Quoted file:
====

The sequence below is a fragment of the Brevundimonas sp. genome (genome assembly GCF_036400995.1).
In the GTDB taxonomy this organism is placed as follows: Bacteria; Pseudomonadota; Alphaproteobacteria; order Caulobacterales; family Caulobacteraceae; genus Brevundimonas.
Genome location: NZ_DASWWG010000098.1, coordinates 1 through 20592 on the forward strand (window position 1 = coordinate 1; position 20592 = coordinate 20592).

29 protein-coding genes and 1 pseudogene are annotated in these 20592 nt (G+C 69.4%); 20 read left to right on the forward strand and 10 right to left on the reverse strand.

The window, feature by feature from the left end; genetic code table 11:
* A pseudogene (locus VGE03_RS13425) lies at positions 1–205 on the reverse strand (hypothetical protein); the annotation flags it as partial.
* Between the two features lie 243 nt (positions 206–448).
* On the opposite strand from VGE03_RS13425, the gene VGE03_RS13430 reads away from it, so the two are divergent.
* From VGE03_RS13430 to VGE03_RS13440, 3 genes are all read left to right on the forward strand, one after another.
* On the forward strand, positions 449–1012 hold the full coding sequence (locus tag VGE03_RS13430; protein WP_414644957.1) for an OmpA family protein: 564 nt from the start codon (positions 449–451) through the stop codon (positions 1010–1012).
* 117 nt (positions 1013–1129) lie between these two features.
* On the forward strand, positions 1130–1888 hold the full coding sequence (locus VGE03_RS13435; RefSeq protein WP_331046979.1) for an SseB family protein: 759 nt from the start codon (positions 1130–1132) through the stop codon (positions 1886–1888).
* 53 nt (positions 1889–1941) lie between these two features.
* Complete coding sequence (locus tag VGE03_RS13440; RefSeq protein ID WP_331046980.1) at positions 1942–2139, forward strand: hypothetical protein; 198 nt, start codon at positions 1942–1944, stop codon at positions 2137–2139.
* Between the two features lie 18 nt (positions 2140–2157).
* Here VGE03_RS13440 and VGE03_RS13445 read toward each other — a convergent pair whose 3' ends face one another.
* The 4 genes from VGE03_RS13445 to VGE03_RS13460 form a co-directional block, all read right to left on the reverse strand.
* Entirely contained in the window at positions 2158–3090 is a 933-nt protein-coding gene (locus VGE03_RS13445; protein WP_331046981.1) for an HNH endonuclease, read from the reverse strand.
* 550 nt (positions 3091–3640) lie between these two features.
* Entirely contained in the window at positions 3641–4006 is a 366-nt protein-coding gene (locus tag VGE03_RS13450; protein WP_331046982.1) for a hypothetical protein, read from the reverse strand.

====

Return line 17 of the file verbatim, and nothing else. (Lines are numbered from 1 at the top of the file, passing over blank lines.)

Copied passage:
* The 4 genes from VGE03_RS13445 to VGE03_RS13460 form a co-directional block, all read right to left on the reverse strand.